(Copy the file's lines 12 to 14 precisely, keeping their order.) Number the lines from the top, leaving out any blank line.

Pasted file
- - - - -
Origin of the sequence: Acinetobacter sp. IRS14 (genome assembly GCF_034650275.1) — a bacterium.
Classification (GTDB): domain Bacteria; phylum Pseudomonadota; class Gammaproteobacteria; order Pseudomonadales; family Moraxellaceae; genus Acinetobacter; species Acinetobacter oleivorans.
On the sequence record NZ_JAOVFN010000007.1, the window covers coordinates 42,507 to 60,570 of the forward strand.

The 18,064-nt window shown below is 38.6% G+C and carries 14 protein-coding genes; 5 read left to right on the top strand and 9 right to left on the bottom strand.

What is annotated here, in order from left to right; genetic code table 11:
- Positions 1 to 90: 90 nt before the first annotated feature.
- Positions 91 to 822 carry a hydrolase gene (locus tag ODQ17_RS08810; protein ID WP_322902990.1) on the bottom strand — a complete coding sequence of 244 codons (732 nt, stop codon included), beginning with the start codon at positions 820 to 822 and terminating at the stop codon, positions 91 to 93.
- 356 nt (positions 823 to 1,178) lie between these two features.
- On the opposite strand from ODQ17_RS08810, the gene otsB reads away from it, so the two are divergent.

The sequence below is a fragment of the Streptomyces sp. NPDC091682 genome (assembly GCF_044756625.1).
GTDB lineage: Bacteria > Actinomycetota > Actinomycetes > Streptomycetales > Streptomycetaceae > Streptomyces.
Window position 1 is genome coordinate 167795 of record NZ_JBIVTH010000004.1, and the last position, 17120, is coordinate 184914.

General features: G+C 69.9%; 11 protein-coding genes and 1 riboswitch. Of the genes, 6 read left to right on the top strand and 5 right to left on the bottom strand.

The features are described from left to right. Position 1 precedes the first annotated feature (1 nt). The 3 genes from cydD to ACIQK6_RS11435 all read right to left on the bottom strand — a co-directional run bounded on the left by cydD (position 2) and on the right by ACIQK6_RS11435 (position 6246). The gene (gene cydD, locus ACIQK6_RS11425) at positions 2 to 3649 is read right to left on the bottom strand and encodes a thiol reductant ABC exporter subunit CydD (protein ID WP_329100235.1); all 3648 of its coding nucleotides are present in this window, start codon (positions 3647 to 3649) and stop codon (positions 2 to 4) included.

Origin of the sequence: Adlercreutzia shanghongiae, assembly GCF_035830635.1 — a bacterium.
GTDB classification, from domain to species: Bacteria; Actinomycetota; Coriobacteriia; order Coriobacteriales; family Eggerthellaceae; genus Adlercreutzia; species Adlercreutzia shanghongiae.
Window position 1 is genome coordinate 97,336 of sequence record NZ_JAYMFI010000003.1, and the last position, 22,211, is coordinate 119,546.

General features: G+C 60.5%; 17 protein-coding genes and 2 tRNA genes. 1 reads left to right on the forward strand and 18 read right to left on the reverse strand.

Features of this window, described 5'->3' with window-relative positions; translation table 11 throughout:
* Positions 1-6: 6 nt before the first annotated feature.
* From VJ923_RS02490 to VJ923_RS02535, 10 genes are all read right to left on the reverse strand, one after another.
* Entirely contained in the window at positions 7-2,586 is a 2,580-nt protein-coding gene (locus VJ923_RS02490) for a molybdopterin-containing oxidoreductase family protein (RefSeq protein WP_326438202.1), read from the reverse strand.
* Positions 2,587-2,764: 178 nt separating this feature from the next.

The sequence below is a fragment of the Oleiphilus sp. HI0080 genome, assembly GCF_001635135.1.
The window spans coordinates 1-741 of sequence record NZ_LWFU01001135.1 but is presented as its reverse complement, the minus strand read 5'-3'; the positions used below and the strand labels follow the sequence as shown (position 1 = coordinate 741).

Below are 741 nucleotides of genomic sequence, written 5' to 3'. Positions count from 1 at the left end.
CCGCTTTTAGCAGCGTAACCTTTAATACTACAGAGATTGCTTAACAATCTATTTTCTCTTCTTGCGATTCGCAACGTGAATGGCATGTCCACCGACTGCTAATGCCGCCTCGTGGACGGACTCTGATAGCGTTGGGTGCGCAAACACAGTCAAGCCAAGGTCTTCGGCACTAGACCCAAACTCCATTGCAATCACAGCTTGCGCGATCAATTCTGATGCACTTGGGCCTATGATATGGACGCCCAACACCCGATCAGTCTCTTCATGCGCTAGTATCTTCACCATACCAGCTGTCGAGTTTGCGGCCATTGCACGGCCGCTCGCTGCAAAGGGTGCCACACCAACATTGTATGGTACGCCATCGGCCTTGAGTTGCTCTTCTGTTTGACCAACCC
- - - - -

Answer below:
Window position 1 is genome coordinate 167795 of record NZ_JBIVTH010000004.1, and the last position, 17120, is coordinate 184914.

General features: G+C 69.9%; 11 protein-coding genes and 1 riboswitch. Of the genes, 6 read left to right on the top strand and 5 right to left on the bottom strand.

The features are described from left to right. Position 1 precedes the first annotated feature (1 nt). The 3 genes from cydD to ACIQK6_RS11435 all read right to left on the bottom strand — a co-directional run bounded on the left by cydD (position 2) and on the right by ACIQK6_RS11435 (position 6246). The gene (gene cydD, locus ACIQK6_RS11425) at positions 2 to 3649 is read right to left on the bottom strand and encodes a thiol reductant ABC exporter subunit CydD (protein ID WP_329100235.1); all 3648 of its coding nucleotides are present in this window, start codon (positions 3647 to 3649) and stop codon (positions 2 to 4) included.